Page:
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Every day. Every F’n day. Good lord am I sick of seeing your rambling comments. Every F’n day, blah, blah, blah, blah, blah, blah, Meekmahan, blah, blah, blah. You know that it took me over a year to realize that “Meekmahan” was Vince McMahon, and not just some random guy that I’d never heard of? You ramble to the point of it being kind of scary, and it is really starting to affect my experience here at this website. Please take a day off once in a while. You don’t seem to be well. Get a girlfriend, or a hobby or something. Seriously. You’re embarrassing yourself.
Then just ignore it & scroll on by then. Seems logical to me.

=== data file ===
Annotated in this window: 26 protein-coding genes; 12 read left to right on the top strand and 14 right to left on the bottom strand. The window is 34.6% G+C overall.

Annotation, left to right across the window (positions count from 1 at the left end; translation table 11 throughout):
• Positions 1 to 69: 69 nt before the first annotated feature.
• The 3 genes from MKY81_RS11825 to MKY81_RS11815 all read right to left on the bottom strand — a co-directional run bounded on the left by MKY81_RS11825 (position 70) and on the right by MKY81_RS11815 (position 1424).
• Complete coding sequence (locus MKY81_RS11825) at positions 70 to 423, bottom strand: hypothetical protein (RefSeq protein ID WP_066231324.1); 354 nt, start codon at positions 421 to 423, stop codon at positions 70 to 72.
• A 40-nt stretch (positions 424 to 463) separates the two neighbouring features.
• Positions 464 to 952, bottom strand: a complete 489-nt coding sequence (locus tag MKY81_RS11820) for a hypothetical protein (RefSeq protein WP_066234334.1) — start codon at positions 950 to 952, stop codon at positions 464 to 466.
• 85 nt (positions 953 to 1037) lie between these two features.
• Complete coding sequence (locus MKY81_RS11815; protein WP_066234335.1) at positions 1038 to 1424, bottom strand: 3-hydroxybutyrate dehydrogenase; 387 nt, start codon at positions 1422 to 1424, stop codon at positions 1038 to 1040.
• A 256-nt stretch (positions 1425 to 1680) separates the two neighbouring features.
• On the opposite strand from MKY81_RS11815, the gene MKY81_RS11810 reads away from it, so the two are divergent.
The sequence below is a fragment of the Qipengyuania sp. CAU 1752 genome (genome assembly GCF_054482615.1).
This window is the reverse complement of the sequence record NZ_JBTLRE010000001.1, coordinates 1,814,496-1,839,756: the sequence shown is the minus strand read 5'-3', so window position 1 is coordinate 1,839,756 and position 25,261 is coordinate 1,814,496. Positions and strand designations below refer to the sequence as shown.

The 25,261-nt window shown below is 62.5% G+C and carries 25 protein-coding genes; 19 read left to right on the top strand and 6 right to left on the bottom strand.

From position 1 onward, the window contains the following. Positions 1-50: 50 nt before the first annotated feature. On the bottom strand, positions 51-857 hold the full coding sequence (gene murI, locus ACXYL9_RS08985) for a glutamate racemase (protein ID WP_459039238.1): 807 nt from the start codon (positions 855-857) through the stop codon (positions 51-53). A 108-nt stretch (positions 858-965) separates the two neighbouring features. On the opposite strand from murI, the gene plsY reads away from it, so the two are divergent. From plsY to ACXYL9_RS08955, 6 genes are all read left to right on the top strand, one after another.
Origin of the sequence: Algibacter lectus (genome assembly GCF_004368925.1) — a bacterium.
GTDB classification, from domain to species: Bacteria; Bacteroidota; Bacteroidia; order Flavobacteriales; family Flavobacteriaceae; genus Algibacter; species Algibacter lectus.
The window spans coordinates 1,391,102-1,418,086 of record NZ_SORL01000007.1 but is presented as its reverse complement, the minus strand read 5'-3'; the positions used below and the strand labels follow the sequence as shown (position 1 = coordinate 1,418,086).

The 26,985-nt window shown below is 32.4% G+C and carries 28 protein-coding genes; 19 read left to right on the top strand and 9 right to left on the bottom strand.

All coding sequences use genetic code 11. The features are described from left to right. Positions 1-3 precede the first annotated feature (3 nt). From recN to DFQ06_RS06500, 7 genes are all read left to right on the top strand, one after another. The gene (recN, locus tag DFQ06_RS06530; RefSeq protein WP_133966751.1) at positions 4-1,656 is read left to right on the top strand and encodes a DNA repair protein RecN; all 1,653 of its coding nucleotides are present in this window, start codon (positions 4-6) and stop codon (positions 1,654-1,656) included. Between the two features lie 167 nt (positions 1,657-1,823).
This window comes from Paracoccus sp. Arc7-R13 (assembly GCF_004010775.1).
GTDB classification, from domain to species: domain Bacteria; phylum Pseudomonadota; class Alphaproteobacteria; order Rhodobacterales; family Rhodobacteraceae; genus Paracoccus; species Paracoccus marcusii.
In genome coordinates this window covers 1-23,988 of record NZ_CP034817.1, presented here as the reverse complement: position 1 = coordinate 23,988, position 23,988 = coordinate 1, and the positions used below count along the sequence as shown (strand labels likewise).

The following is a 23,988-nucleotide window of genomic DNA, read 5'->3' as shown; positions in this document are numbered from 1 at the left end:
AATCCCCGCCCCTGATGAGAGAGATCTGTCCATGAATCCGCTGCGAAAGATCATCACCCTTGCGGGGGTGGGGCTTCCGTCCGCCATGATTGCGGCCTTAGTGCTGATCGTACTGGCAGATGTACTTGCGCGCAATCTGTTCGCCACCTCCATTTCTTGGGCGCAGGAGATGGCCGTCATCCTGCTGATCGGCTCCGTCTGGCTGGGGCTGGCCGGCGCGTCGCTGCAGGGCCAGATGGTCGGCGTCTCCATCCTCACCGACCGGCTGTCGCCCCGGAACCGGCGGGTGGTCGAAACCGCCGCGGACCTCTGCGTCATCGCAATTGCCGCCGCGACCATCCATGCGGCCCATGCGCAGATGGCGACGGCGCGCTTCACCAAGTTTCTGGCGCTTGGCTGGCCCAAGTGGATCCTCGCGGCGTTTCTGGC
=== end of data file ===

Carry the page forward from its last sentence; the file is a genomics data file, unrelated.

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Wow… you just outed yourself as someone with really serious problems. I didn’t come up with “Meekmahan”. That was Matt Hardy back in 2016. You watch too much sports entertainment.
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Dont mind him. Me personally i enjoy yo comments👍🏿
Also how can he say u ramble about random shit and his name is random letters???🤣
Is that you Mark Madden?
’91 wasn’t all that great for WCW either, as is well-known.
A turning point, and perhaps not a good one. Ole was coming in to book and his best days were way past him. Plus he had to deal with Herd and his insanity. Sting’s great win and first run is to be ruined by the Black Scorpion angle. It was also another example of how you should not shoot shows so far in advance. They were going to do an angle with Randy Cooley under a mask as The Gladiator, as a bounty hunter brought in by the Horsemen to get sting. That all went to hell. Stuff was already shot introducing this. Then they had to hastily add an update by Jim Ross to explain that Sting was badly injured. Ugh.